This picture was taken during the Lon Nol regime in Phnom Penh. I had moved there to live with my younger cousins because I didn’t want to join the Khmer Rouge. I’m not sure why my friends and I decided to have our picture taken, and we didn’t dress properly. I was wearing a pair of baggy trousers and flip flops.

My wife Ven Sam was selling cakes, fruits, and sweets in Phnom Penh when we met. I often bought her sweets, but didn’t really take much notice of her. One day, my godmother brought me her picture and asked me to take a look. I recognized her as the woman I bought cakes from at the market, so I went to ask her hand in marriage. We were married at the end of 1970. Sam didn’t have much education because her family was poor. Besides, the sons were given the first chance to attend school.

I didn’t volunteer to become a Lon Nol soldier. People were being caught and forced to join, and I could not escape. When I became a member of the army in 1973, I was sent to study military tactics. I ran off from the military office, but they caught me and forced me to join them again.

After I finished training, I was sent to work in Kandal Province as a soldier’s assistant. They said they would send me to the front line only if other units needed help. But they sent me to the Tuol Krasaing battlefield anyway.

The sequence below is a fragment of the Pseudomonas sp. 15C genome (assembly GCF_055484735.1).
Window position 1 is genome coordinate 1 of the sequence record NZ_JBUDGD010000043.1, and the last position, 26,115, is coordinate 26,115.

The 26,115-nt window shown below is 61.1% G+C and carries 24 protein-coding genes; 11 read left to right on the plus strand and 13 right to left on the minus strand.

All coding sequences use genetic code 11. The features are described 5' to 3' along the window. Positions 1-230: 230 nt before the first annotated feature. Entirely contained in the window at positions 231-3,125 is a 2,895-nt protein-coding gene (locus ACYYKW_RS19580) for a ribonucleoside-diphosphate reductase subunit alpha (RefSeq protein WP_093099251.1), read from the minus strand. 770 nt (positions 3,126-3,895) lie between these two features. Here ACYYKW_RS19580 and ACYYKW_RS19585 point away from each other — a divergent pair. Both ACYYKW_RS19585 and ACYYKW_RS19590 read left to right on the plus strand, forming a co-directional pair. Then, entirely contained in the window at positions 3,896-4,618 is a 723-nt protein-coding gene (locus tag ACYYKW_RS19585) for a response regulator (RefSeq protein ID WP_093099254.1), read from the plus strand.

My wife’s uncle then asked us to live with him, and we accepted. He was a colonel. After we moved into his house, I never went to the battlefield again. Instead, my wife and I took care of his children.

I brought the same clothes I was wearing in the photograph along with me when I was evacuated from Phnom Penh. Later, I exchanged them with the base people for food. They really liked my t-shirt.

During the Khmer Rouge regime, I lived with my wife, parents, siblings and other relatives, although we were separated most of the time. The Khmer Rouge came to search our house many times, but never found anything and never accused me of doing wrong. Of the seven children in our family, only two survived the regime.